When President Joe Biden rolls into Pittsburgh on Wednesday to campaign, he’ll face an uphill battle with voters who don’t like his attacks on the fossil fuel industry.

When the White House announced in January that approvals of pending and future applications to export liquified natural gas (LNG) would be paused, Biden said the action “sees the climate crisis for what it is: the existential threat of our time.”

Many people in Pennsylvania disagree.

A recent poll of Pennsylvania voters found 58 percent oppose Biden’s moratorium. Not surprisingly, opposition is higher in Pittsburgh, a city heavily invested in energy production and the jobs it brings, than in the Philadelphia region.

Polling from the Pennsylvania Energy Infrastructure Alliance taken after the White House announced the LNG export suspension found 68 percent of Keystone State Republican and Democratic voters support increasing the country’s investment in natural gas, making it a “rare bipartisan issue,” according to the polling memo from Axis Research.

“This ‘all of the above’ approach to energy sources follows voters’ priorities in the state,” wrote Brenda Gianiny, president of Axis Research. “A majority of voters (51 percent) are focused on the economy and the cost of living; in comparison, just three percent want the state to be focused on climate change.”

Opposition was higher in the Pittsburgh area (and Biden’s hometown of Scranton) than in the Delaware Valley.

Local U.S. Rep. Mike Kelly says Biden’s halt on LNG exports “dramatically threatens Pennsylvania’s flourishing natural gas industry.

“The Biden administration is forcing short-sighted energy policy to fit broader political needs rather than what is in America’s best interest,” Kelly wrote in a recent op-ed. Their track record on American energy leads me to believe that this ‘pause’ may not be temporary after all.”

While Republicans and independents are strongly opposed to Biden’s LNG policy, what the president hears from local Democrats during his swing through Pittsburgh could reinforce his stance. Progressive politics have been on the upswing in the historically blue-collar city, with last fall’s election of Sara Innamorato as Allegheny County Executive and Congresswoman Summer Lee. Both Democrats have roots in the state chapter of Democratic Socialists of America.

Just down the road from Pittsburgh in Washington County, the oil and gas industry is a major economic contributor. According to ShaleWX, the county is 41st in the nation for natural gas production and fourth overall in the state.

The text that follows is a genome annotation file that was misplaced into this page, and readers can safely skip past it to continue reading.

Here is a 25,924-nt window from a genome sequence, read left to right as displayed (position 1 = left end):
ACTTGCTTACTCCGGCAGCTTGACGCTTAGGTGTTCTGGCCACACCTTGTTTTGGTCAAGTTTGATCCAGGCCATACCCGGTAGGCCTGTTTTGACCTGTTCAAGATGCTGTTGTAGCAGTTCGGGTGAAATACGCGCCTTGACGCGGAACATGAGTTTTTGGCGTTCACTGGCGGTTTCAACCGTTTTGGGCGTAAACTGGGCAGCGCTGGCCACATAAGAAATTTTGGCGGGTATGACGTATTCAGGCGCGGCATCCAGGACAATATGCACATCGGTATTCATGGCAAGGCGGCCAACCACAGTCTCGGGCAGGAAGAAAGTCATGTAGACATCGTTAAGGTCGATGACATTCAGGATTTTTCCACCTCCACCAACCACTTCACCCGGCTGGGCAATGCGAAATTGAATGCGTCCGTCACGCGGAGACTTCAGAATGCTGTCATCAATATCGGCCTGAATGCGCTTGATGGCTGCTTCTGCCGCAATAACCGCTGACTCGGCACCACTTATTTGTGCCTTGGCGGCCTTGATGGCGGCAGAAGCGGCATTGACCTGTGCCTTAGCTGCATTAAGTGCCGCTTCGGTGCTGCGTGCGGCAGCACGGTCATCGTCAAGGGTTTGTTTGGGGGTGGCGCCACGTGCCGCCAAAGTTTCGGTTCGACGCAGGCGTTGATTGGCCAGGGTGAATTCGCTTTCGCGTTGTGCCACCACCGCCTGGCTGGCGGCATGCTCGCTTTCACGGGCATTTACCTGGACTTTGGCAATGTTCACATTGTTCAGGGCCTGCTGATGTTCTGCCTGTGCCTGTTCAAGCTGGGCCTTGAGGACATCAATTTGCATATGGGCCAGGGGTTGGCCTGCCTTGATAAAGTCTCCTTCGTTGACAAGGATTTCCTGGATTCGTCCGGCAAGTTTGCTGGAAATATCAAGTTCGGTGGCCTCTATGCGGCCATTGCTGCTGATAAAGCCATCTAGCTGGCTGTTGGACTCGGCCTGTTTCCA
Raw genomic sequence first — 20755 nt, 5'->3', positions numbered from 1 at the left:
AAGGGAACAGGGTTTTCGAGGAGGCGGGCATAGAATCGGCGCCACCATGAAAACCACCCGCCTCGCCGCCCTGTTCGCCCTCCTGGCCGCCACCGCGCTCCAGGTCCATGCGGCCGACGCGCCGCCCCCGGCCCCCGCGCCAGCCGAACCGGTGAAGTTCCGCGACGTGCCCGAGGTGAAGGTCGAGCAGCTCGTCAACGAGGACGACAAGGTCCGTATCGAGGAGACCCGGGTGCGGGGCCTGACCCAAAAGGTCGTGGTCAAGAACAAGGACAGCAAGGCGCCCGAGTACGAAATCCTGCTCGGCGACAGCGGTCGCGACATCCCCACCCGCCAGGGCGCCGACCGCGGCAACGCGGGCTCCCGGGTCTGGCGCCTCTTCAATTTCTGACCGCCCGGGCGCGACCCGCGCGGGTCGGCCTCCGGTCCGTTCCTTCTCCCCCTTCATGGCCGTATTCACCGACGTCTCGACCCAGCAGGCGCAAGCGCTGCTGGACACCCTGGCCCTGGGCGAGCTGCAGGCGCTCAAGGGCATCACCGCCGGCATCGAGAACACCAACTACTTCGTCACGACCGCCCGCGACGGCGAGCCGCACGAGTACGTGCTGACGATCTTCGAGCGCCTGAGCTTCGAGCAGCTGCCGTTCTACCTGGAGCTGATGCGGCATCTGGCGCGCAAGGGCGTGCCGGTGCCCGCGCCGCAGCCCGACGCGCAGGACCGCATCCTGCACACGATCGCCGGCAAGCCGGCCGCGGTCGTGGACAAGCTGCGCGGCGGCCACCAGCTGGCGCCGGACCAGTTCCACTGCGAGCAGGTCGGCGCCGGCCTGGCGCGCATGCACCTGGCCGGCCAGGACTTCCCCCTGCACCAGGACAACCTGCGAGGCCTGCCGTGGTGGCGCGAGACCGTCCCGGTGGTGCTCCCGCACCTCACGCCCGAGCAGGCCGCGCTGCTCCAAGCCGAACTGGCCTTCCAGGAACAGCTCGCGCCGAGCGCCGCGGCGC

So prominent is the industry there that former Washington County Democratic Party chairman Ben Bright wrote a column for the Observer-Reporter newspaper in 2020 extolling the natural gas industry.

“New companies have moved into our area, local businesses have new customers, new people have located into our towns, and new, high-wage jobs have been created for our local workers and trade unions,” Bright wrote in the column that was republished on the Democratic Party’s website. “It has also helped our farming families by providing them with royalty monies to help keep their farms in their families. Every area of our county has seen some benefit of this industry, and we have worked with our local and state officials to protect our environment.”

Whether that support still exists in the party is questionable, though, as progressives look to expand their influence throughout southwestern Pennsylvania. The Environmental Integrity Project took credit last fall for killing a natural gas-fired plant that the Allegheny County Health Department had approved.

But in a possible sign of how the politics will play out, both of Pennsylvania’s Democratic U.S. senators broke with Biden on the LNG policy, including party loyalist Sen. Bob Casey who is up for reelection in November.

Casey and Sen. John Fetterman told the Biden administration in a joint letter that the natural gas industry “created good-paying energy jobs in towns and communities across the Commonwealth and has played a critical role in promoting U.S. energy independence.”

Meanwhile, Republicans continue to point the finger at Biden and his party.

“Pennsylvanians are already being bogged down by Joe Biden’s disastrous and out of touch energy polices, and now he’s making matters even worse. Extreme Pennsylvania Democrats Susan Wild, Matt Cartwright and Chris Deluzio voted to continue Biden’s LNG export ban, putting our energy and national security at risk,” said National Republican Congressional Committee Mike Marinella.